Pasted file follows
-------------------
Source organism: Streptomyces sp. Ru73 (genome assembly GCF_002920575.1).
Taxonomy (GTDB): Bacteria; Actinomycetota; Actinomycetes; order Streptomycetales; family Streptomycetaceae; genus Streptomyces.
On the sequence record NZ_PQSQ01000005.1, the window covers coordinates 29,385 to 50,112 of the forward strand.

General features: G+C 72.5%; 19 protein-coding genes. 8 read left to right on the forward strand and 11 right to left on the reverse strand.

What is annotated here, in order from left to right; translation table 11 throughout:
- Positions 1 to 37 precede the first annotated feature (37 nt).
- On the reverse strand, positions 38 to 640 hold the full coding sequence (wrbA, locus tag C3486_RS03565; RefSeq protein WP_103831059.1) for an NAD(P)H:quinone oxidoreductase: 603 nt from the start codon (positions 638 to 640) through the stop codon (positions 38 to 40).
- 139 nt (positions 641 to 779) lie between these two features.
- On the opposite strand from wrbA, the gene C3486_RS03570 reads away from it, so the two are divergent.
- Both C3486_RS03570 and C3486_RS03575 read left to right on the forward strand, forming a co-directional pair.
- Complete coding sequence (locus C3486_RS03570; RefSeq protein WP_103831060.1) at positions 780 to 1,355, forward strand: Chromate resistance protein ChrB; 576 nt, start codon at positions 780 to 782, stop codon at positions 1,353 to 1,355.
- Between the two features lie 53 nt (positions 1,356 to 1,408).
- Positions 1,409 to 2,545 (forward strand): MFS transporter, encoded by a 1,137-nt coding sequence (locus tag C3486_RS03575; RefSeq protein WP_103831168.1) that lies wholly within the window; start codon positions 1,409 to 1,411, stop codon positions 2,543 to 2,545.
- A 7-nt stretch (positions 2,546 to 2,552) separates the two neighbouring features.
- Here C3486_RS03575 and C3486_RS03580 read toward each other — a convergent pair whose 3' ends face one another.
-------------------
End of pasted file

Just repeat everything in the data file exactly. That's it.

Source organism: Streptomyces sp. Ru73 (genome assembly GCF_002920575.1).
Taxonomy (GTDB): Bacteria; Actinomycetota; Actinomycetes; order Streptomycetales; family Streptomycetaceae; genus Streptomyces.
On the sequence record NZ_PQSQ01000005.1, the window covers coordinates 29,385 to 50,112 of the forward strand.

General features: G+C 72.5%; 19 protein-coding genes. 8 read left to right on the forward strand and 11 right to left on the reverse strand.

What is annotated here, in order from left to right; translation table 11 throughout:
- Positions 1 to 37 precede the first annotated feature (37 nt).
- On the reverse strand, positions 38 to 640 hold the full coding sequence (wrbA, locus tag C3486_RS03565; RefSeq protein WP_103831059.1) for an NAD(P)H:quinone oxidoreductase: 603 nt from the start codon (positions 638 to 640) through the stop codon (positions 38 to 40).
- 139 nt (positions 641 to 779) lie between these two features.
- On the opposite strand from wrbA, the gene C3486_RS03570 reads away from it, so the two are divergent.
- Both C3486_RS03570 and C3486_RS03575 read left to right on the forward strand, forming a co-directional pair.
- Complete coding sequence (locus C3486_RS03570; RefSeq protein WP_103831060.1) at positions 780 to 1,355, forward strand: Chromate resistance protein ChrB; 576 nt, start codon at positions 780 to 782, stop codon at positions 1,353 to 1,355.
- Between the two features lie 53 nt (positions 1,356 to 1,408).
- Positions 1,409 to 2,545 (forward strand): MFS transporter, encoded by a 1,137-nt coding sequence (locus tag C3486_RS03575; RefSeq protein WP_103831168.1) that lies wholly within the window; start codon positions 1,409 to 1,411, stop codon positions 2,543 to 2,545.
- A 7-nt stretch (positions 2,546 to 2,552) separates the two neighbouring features.
- Here C3486_RS03575 and C3486_RS03580 read toward each other — a convergent pair whose 3' ends face one another.